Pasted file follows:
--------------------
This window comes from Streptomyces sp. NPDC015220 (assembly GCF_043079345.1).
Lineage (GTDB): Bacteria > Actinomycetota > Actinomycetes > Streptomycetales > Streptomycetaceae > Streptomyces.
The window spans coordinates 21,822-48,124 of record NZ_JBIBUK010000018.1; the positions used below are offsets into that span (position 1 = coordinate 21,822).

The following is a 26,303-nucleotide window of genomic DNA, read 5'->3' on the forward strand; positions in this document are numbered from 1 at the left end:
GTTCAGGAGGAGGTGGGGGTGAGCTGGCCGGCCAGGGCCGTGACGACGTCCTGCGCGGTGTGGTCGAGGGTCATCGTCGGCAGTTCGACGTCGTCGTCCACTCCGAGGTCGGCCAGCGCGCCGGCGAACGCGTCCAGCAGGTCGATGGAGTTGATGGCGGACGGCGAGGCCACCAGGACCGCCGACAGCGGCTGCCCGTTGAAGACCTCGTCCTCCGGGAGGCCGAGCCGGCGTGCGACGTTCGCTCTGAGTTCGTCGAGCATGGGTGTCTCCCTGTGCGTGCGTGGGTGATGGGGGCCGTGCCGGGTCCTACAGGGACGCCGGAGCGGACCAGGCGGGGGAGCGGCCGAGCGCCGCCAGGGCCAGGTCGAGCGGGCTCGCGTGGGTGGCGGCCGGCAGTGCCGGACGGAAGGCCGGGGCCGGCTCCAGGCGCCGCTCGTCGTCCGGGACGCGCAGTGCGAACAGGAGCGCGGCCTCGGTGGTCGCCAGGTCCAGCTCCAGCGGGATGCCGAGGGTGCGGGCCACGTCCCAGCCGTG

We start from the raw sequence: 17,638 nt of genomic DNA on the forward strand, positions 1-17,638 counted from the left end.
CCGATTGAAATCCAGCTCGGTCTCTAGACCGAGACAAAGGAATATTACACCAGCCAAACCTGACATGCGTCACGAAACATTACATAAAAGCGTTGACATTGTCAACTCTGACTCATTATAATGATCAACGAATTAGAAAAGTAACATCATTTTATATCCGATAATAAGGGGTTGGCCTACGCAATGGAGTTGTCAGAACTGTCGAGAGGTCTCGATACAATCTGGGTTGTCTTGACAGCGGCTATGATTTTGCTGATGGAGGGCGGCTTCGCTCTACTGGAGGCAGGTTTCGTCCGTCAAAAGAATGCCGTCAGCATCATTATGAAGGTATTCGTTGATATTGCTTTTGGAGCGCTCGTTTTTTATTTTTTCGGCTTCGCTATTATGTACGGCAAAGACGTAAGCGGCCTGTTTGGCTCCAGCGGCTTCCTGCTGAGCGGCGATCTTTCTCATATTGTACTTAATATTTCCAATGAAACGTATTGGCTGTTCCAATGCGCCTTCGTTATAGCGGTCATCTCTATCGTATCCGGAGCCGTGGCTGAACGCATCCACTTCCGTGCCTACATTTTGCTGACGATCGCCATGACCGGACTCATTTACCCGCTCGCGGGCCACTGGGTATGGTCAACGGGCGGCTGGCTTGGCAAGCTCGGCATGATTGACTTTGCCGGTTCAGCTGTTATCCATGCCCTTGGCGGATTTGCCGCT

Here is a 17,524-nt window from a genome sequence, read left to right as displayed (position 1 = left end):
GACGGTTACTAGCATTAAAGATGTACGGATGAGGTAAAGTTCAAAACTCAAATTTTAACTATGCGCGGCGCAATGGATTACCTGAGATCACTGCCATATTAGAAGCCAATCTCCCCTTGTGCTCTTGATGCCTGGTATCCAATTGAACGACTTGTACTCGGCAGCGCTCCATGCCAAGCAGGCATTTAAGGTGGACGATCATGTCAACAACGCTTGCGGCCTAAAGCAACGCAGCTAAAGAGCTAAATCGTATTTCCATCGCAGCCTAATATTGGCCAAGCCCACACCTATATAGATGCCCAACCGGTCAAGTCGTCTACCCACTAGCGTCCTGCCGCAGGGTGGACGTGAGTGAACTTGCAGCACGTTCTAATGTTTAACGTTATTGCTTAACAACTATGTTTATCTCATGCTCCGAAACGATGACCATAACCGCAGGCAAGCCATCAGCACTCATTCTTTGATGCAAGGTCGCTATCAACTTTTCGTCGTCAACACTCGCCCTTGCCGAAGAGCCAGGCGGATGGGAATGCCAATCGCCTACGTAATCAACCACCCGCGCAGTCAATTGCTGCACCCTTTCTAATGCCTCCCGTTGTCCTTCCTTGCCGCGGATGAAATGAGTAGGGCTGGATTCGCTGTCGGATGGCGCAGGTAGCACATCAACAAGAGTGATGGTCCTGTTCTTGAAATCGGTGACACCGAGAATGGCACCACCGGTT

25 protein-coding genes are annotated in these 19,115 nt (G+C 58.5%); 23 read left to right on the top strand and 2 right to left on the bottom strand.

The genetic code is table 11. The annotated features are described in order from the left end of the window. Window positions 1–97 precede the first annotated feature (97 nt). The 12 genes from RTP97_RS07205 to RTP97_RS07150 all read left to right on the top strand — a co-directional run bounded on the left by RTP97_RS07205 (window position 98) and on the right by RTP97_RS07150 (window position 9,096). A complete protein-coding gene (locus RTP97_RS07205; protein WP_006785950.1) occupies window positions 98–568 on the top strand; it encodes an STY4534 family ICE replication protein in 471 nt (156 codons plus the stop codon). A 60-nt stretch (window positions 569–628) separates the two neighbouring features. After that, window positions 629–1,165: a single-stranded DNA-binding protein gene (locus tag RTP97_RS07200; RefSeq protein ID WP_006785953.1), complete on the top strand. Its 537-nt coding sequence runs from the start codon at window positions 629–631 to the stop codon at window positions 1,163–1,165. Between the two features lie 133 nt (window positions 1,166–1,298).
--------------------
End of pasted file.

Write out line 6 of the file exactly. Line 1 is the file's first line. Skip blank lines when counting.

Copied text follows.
We start from the raw sequence: 17,638 nt of genomic DNA on the forward strand, positions 1-17,638 counted from the left end.